This almost offensive to suggest. There's a great deal of work which goes into creating content, and copy-pasta is rarely one of them unless it's from their own work. Anything derived from an existing mesh, unless with specific permissions, wouldn't be allowed. They're usually either created from scratch or from a very basic template either made by the author themselves or bought for the purpose. In the latter case they're a derivative work, but the templates are generally VERY basic, so the final product rarely looks anything like the original.

    Post edited by Herald of Fire on
  • Hades 65Hades 65 Posts: 0
    edited December 1969

    Copyright does not require registration - it belongs to the creator at the moment of creation. registration is a tool for obtaining damages in the event of a successful prosecution, in the US - many other countries do not have equivalent requirements for that.

    If part of a product (a morph, say) is used in the creation of another than that other is a derivative product. Whether that can be detected is a practical matter, but it is a derivative none the less. It is simple to avoid problems here by using tools like reverse Deformations to separate out your own morph from those of others.

    Content in the stores or sold as freebies should eb original work - it may use the joint centres of another figure if it is clothing or the like, but that is permitted under the item's EULA. If an item is built using parts of another's work beyond what is permitted in the EULA it will be taken down when discovered.

    Well this is terribly wrong in case of a court approval you need the proof that you registered your Product before that it will not even reach a copyright fight. Basic needs for Copyright protection.
    if someone takes a UN-registered Item and register it to office the original creator will most-probably loose any rights to it , it happen many times not a rare thing.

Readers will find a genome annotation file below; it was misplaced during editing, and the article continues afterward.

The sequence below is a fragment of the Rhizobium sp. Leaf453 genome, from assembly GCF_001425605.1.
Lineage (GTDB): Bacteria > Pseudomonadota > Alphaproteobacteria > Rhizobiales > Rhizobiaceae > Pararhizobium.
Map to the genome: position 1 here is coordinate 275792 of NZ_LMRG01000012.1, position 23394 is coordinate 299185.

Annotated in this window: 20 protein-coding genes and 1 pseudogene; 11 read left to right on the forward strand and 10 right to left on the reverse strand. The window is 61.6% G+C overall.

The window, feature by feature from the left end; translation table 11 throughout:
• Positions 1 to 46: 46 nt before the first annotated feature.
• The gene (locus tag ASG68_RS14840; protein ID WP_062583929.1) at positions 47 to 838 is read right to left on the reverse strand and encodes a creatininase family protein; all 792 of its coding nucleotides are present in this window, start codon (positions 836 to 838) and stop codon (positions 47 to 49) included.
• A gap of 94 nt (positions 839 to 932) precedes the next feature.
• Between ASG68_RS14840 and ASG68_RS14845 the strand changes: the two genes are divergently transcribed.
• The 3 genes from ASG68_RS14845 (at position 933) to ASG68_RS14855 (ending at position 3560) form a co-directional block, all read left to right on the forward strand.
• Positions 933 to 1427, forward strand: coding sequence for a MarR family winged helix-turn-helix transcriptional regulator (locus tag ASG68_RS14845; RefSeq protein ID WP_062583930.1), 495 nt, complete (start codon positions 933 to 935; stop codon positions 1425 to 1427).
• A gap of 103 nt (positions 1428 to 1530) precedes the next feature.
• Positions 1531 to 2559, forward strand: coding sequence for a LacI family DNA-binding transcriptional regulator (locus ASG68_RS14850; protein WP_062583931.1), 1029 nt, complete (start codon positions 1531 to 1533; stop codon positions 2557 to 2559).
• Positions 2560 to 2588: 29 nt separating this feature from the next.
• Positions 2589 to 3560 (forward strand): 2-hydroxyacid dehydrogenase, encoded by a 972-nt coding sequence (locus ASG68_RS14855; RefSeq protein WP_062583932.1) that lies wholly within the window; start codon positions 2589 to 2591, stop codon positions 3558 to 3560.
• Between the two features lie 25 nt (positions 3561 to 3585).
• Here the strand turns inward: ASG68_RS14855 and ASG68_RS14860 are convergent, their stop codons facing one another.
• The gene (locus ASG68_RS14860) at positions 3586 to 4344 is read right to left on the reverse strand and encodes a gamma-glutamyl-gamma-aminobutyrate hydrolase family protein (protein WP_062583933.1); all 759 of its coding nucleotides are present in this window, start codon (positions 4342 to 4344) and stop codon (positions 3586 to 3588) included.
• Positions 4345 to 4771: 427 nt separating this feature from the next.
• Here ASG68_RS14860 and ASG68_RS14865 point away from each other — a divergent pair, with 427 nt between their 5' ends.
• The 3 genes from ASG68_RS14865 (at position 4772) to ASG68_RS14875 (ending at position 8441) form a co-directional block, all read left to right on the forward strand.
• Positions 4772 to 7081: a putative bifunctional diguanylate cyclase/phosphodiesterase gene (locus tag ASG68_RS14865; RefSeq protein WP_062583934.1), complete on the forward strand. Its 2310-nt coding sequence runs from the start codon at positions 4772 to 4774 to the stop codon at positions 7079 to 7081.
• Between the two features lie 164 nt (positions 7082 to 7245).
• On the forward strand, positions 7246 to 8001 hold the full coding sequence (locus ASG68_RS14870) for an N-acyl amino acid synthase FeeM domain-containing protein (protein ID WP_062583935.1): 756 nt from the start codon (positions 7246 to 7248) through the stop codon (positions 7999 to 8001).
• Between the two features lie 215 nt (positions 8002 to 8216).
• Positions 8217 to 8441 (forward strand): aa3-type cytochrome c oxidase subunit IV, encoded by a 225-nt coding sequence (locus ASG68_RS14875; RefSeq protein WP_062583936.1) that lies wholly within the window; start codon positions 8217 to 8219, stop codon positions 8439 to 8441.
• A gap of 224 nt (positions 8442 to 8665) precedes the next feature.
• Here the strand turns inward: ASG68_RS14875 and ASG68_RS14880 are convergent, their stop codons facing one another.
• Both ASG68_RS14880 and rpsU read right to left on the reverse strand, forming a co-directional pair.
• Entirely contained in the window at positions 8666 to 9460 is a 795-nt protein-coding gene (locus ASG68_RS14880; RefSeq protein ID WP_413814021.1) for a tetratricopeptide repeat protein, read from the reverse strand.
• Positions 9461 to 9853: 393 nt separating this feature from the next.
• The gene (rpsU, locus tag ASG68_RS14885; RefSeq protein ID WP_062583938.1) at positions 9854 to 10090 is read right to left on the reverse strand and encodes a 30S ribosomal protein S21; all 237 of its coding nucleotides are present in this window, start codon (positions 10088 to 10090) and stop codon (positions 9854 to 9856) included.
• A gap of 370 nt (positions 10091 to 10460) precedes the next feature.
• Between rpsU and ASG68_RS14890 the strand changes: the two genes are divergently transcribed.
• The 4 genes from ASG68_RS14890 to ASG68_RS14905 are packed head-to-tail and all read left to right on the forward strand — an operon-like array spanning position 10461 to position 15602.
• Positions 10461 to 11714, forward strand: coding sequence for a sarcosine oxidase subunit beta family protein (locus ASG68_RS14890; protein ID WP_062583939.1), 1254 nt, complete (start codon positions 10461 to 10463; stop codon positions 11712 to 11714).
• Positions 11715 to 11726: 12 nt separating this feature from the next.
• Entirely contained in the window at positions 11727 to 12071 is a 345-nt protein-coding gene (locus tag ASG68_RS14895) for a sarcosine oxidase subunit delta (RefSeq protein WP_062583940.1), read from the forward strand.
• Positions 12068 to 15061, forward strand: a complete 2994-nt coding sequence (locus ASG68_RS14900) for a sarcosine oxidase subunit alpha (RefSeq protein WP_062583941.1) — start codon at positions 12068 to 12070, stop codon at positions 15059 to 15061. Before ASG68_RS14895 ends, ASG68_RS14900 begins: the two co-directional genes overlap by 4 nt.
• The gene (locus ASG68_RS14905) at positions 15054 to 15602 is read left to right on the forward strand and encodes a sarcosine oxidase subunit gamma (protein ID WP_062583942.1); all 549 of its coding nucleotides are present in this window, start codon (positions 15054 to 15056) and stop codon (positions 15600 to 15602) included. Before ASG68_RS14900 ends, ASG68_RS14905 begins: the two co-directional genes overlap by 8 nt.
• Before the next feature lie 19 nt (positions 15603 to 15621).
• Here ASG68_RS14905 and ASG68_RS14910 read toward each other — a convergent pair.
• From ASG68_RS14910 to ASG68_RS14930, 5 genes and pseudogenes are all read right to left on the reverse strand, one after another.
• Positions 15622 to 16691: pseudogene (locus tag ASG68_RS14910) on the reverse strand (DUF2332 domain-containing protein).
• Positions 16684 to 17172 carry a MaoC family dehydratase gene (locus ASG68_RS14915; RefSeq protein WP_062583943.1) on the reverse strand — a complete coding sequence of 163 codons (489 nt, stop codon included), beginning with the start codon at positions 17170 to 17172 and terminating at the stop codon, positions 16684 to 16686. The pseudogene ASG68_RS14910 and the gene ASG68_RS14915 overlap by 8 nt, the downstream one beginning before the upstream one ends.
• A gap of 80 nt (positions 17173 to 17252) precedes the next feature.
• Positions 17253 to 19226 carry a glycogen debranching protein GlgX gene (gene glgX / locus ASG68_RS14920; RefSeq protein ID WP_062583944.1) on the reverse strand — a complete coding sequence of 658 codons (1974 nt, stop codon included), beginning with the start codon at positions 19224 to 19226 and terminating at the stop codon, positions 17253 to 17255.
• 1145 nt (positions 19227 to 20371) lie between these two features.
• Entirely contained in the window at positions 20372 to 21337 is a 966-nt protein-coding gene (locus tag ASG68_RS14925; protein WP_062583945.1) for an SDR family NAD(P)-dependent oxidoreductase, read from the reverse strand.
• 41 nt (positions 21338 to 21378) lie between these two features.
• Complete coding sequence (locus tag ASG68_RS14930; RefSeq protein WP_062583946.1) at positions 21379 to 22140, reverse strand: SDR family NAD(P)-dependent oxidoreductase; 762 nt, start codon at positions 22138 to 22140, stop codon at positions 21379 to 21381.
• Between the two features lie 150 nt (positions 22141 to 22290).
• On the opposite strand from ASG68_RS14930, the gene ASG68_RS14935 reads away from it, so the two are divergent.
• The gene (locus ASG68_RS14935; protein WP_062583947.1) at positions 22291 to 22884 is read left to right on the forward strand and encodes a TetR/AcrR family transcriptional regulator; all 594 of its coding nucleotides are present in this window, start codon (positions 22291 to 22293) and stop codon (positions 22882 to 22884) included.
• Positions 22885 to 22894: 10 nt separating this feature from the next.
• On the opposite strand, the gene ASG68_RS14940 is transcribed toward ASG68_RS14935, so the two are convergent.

then the originall creator will be asked of proof that he registred the Product , he cant so in end effect the original creator will be the one who stole hes own product. I know you will say this is not right , but basically how allot of big cooperations work .

    then is it so that the Eula counts for the Original Creator Or only for original DAZ products , is a tax fee even if the copyright holder is a third Party over Daz who then Pay's the creator ? is the reseller under a special Contract with Daz as hes Employee. who controls the fees for reproduction is it Daz or does he give away the whole Office work to the original creator ?

    I read always Special Permission From DAZ so I assume once you place a Product into this store you totally loose control it is as if an original Creator just gives all the rights to a cooperation as soon as he place its in the store. but if it ever would come to a copyright fight the Original creator will stand alone Daz will refuse the Protection for the rest all is fine as long as the money flows in

    this whole thing is not to Protect the creator or the Costumer ... nooo it is to Insure the cooperation more control and more Income.

  • Herald of FireHerald of Fire Posts: 3,384
    edited December 1969

    Hades 65 said:
    Copyright does not require registration - it belongs to the creator at the moment of creation. registration is a tool for obtaining damages in the event of a successful prosecution, in the US - many other countries do not have equivalent requirements for that.

    If part of a product (a morph, say) is used in the creation of another than that other is a derivative product. Whether that can be detected is a practical matter, but it is a derivative none the less. It is simple to avoid problems here by using tools like reverse Deformations to separate out your own morph from those of others.

    Content in the stores or sold as freebies should eb original work - it may use the joint centres of another figure if it is clothing or the like, but that is permitted under the item's EULA. If an item is built using parts of another's work beyond what is permitted in the EULA it will be taken down when discovered.